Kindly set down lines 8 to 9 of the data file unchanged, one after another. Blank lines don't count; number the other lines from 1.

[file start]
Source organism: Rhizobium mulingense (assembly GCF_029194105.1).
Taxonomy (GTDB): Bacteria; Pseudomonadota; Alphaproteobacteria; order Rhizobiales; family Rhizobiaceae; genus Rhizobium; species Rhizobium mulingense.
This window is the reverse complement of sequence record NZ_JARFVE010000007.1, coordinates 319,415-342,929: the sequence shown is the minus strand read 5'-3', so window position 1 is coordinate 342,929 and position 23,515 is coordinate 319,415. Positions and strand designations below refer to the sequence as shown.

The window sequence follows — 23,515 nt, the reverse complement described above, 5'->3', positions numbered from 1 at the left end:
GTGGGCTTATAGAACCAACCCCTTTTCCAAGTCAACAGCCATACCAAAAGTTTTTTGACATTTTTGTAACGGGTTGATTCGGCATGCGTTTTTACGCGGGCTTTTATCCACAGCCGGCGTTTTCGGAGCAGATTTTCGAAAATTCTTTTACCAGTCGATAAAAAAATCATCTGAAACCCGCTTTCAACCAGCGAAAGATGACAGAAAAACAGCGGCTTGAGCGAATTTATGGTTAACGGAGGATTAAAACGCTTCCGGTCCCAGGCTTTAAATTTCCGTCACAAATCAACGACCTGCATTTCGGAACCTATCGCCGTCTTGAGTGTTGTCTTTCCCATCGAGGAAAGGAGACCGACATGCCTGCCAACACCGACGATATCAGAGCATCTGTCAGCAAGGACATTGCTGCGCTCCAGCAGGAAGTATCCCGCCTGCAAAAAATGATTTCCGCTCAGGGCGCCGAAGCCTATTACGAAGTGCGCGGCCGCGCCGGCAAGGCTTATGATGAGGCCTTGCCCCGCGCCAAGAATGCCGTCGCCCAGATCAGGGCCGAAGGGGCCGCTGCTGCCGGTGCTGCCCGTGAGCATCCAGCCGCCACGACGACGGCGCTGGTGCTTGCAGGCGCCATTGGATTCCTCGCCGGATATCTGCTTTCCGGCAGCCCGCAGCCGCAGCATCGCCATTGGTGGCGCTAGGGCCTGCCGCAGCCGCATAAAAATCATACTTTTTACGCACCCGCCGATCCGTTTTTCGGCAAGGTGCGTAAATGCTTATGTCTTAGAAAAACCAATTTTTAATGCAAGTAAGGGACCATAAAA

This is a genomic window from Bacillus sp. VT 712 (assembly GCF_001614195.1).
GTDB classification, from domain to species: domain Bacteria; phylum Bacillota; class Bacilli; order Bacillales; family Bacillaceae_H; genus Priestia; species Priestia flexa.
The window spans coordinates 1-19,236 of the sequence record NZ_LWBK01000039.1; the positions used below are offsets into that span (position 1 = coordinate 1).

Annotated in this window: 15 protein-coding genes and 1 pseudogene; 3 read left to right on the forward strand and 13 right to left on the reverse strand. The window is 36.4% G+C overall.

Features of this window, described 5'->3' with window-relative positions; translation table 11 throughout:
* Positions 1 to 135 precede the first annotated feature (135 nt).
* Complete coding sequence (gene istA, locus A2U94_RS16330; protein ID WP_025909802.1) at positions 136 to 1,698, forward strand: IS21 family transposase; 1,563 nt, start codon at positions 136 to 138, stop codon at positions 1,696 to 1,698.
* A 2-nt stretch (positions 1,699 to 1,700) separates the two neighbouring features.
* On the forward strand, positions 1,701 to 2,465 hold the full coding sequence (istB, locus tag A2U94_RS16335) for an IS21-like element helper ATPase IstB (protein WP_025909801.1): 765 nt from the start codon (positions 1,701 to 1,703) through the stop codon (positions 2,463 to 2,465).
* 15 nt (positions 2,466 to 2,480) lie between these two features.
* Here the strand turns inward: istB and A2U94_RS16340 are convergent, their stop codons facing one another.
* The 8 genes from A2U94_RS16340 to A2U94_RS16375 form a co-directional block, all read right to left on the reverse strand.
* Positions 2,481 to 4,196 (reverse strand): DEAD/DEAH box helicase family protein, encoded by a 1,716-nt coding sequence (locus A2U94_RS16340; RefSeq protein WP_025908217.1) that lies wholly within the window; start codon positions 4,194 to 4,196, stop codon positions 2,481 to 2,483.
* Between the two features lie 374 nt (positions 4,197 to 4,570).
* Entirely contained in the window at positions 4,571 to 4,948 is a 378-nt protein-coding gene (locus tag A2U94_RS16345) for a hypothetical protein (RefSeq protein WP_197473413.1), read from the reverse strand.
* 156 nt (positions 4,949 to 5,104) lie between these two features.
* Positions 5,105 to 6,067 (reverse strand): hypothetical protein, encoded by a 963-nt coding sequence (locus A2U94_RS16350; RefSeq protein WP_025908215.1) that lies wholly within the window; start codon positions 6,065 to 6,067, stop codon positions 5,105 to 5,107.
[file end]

The window spans coordinates 1-19,236 of the sequence record NZ_LWBK01000039.1; the positions used below are offsets into that span (position 1 = coordinate 1).

Annotated in this window: 15 protein-coding genes and 1 pseudogene; 3 read left to right on the forward strand and 13 right to left on the reverse strand. The window is 36.4% G+C overall.